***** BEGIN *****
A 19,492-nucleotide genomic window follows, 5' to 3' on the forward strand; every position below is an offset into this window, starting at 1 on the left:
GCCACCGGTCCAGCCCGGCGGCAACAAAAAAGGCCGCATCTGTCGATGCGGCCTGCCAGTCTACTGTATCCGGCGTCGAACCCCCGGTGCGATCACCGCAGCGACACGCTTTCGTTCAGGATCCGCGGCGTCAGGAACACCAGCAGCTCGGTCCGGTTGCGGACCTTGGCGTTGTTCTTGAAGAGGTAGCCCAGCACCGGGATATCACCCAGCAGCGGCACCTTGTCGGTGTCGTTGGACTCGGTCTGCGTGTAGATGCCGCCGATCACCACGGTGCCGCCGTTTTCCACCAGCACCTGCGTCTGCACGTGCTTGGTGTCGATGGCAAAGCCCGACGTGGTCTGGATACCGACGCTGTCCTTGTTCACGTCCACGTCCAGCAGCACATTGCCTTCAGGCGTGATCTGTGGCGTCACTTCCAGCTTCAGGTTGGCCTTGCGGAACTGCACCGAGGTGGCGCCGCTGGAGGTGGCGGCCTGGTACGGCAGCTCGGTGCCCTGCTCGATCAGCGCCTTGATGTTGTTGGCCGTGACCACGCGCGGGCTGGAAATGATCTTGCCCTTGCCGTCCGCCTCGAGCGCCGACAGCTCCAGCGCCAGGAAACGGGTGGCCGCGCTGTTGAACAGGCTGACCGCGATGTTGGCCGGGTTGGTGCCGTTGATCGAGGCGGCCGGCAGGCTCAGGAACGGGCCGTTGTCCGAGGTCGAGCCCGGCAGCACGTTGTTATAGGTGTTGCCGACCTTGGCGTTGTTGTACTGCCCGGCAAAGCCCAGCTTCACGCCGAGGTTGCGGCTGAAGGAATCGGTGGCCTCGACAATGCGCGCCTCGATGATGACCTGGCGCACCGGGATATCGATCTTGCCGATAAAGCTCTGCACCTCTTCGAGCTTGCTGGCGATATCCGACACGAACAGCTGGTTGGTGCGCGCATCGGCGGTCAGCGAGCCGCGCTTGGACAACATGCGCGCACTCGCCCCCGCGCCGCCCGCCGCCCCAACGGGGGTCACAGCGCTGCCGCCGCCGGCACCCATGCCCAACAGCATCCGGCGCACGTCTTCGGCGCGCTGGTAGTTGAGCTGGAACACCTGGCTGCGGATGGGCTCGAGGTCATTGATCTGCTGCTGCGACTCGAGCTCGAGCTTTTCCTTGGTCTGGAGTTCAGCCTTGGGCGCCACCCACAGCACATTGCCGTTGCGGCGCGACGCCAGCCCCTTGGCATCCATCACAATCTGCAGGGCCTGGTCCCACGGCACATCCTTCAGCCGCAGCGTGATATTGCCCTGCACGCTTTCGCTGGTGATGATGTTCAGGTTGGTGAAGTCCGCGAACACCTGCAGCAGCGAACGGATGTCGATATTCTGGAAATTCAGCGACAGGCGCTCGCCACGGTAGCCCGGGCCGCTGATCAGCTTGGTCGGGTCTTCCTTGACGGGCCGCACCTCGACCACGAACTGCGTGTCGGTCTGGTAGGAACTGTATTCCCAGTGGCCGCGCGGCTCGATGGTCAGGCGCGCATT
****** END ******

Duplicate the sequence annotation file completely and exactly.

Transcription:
A 19,492-nucleotide genomic window follows, 5' to 3' on the forward strand; every position below is an offset into this window, starting at 1 on the left:
GCCACCGGTCCAGCCCGGCGGCAACAAAAAAGGCCGCATCTGTCGATGCGGCCTGCCAGTCTACTGTATCCGGCGTCGAACCCCCGGTGCGATCACCGCAGCGACACGCTTTCGTTCAGGATCCGCGGCGTCAGGAACACCAGCAGCTCGGTCCGGTTGCGGACCTTGGCGTTGTTCTTGAAGAGGTAGCCCAGCACCGGGATATCACCCAGCAGCGGCACCTTGTCGGTGTCGTTGGACTCGGTCTGCGTGTAGATGCCGCCGATCACCACGGTGCCGCCGTTTTCCACCAGCACCTGCGTCTGCACGTGCTTGGTGTCGATGGCAAAGCCCGACGTGGTCTGGATACCGACGCTGTCCTTGTTCACGTCCACGTCCAGCAGCACATTGCCTTCAGGCGTGATCTGTGGCGTCACTTCCAGCTTCAGGTTGGCCTTGCGGAACTGCACCGAGGTGGCGCCGCTGGAGGTGGCGGCCTGGTACGGCAGCTCGGTGCCCTGCTCGATCAGCGCCTTGATGTTGTTGGCCGTGACCACGCGCGGGCTGGAAATGATCTTGCCCTTGCCGTCCGCCTCGAGCGCCGACAGCTCCAGCGCCAGGAAACGGGTGGCCGCGCTGTTGAACAGGCTGACCGCGATGTTGGCCGGGTTGGTGCCGTTGATCGAGGCGGCCGGCAGGCTCAGGAACGGGCCGTTGTCCGAGGTCGAGCCCGGCAGCACGTTGTTATAGGTGTTGCCGACCTTGGCGTTGTTGTACTGCCCGGCAAAGCCCAGCTTCACGCCGAGGTTGCGGCTGAAGGAATCGGTGGCCTCGACAATGCGCGCCTCGATGATGACCTGGCGCACCGGGATATCGATCTTGCCGATAAAGCTCTGCACCTCTTCGAGCTTGCTGGCGATATCCGACACGAACAGCTGGTTGGTGCGCGCATCGGCGGTCAGCGAGCCGCGCTTGGACAACATGCGCGCACTCGCCCCCGCGCCGCCCGCCGCCCCAACGGGGGTCACAGCGCTGCCGCCGCCGGCACCCATGCCCAACAGCATCCGGCGCACGTCTTCGGCGCGCTGGTAGTTGAGCTGGAACACCTGGCTGCGGATGGGCTCGAGGTCATTGATCTGCTGCTGCGACTCGAGCTCGAGCTTTTCCTTGGTCTGGAGTTCAGCCTTGGGCGCCACCCACAGCACATTGCCGTTGCGGCGCGACGCCAGCCCCTTGGCATCCATCACAATCTGCAGGGCCTGGTCCCACGGCACATCCTTCAGCCGCAGCGTGATATTGCCCTGCACGCTTTCGCTGGTGATGATGTTCAGGTTGGTGAAGTCCGCGAACACCTGCAGCAGCGAACGGATGTCGATATTCTGGAAATTCAGCGACAGGCGCTCGCCACGGTAGCCCGGGCCGCTGATCAGCTTGGTCGGGTCTTCCTTGACGGGCCGCACCTCGACCACGAACTGCGTGTCGGTCTGGTAGGAACTGTATTCCCAGTGGCCGCGCGGCTCGATGGTCAGGCGCGCATT